John Wesley's death

Throughout his life, Wesley remained within the Church of England, insisting that the Methodist movement lay well within its tradition. He became widely respected and, by the end of his life, was described as "the best-loved man in England."

Wesley's health declined sharply towards the end of his life. On 28 June 1790 he wrote: "For above eighty-six years, I found none of the infirmities of old age: my eyes did not wax dim, neither was my natural strength abated. But last August, I found almost a sudden change. My eyes were so dim that no glasses would help me. My strength likewise now quite forsook me and probably will not return in this world."

Wesley died on Wednesday March 2, 1791, in his eighty-eighth year. As he lay dying, his friends gathered around him, Wesley grasped their hands and said repeatedly, "Farewell, farewell." At the end, summoning all his remaining strength, he cried out, "The best of all is, God is with us," lifted his arms and raised his feeble voice again, repeating the words, "The best of all is, God is with us."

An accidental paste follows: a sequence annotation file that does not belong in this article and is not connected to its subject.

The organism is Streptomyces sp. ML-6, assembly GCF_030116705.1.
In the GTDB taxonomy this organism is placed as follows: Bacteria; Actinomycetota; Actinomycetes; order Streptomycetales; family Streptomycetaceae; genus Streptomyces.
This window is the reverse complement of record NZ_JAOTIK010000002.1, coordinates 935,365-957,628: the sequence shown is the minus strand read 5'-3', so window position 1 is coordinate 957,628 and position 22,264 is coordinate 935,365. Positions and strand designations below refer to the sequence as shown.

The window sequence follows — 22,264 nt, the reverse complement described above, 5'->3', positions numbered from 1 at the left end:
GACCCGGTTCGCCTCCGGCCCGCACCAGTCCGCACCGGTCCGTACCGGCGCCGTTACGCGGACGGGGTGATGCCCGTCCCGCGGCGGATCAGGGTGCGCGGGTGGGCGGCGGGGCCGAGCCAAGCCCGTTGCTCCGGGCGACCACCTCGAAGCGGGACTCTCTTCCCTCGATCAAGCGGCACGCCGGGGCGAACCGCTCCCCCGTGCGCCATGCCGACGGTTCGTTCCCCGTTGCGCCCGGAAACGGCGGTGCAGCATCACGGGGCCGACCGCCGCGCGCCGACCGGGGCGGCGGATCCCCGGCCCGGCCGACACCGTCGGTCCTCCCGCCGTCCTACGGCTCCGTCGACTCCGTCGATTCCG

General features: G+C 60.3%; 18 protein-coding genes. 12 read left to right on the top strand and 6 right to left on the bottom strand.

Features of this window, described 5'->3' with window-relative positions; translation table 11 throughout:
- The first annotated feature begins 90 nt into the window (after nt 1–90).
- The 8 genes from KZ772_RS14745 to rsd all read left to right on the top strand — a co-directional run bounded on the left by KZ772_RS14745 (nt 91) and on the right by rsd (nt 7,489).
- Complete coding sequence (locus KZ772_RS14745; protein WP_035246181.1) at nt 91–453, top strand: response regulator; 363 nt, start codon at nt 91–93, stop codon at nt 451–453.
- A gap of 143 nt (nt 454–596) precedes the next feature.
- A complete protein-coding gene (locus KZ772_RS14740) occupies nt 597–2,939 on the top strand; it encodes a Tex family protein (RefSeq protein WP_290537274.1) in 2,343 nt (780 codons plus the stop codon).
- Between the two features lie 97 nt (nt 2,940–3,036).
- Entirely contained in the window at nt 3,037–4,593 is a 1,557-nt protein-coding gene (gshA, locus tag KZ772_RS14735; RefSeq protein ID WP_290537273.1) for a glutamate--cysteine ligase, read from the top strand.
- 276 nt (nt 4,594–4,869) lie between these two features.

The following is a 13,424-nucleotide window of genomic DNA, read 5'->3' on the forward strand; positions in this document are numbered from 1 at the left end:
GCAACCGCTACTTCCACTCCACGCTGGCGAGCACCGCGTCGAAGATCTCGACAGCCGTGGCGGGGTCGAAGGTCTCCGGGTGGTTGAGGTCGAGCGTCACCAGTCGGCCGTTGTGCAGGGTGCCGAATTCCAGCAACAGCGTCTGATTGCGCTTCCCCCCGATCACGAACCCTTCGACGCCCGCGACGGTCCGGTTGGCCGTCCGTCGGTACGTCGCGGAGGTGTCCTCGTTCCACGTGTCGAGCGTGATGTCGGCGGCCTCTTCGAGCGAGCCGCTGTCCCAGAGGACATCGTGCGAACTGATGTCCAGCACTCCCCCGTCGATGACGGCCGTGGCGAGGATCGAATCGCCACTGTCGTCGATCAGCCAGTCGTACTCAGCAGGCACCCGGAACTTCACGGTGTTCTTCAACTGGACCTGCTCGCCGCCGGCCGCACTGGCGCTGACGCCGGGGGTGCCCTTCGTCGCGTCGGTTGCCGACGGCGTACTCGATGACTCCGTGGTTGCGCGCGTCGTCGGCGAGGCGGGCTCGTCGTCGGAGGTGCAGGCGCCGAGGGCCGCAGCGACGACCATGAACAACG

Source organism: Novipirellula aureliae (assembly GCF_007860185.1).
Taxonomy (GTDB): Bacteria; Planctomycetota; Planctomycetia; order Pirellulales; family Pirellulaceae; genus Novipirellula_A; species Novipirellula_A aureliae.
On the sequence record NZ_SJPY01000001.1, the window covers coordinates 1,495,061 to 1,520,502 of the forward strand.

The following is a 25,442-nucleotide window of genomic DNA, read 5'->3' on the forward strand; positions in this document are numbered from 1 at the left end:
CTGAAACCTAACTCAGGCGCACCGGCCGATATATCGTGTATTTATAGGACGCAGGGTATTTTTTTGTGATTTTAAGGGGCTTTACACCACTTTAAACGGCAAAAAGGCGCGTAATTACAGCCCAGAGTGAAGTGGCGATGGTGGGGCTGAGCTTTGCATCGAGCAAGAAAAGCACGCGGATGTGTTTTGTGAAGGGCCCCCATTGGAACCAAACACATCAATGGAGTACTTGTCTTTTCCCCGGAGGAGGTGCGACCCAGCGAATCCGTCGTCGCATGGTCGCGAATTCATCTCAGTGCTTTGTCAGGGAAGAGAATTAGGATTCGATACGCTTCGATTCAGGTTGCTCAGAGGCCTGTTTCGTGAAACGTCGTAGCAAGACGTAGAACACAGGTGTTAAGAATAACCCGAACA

Because of his charitable nature Wesley died poor, left his life's work of 135,000 members and 541 Methodist preachers. It has been said that "when John Wesley was carried to his grave, he left behind him a good library of books, a well-worn clergyman's gown, and the Methodist Church."

He was entombed at his chapel on City Road, London.

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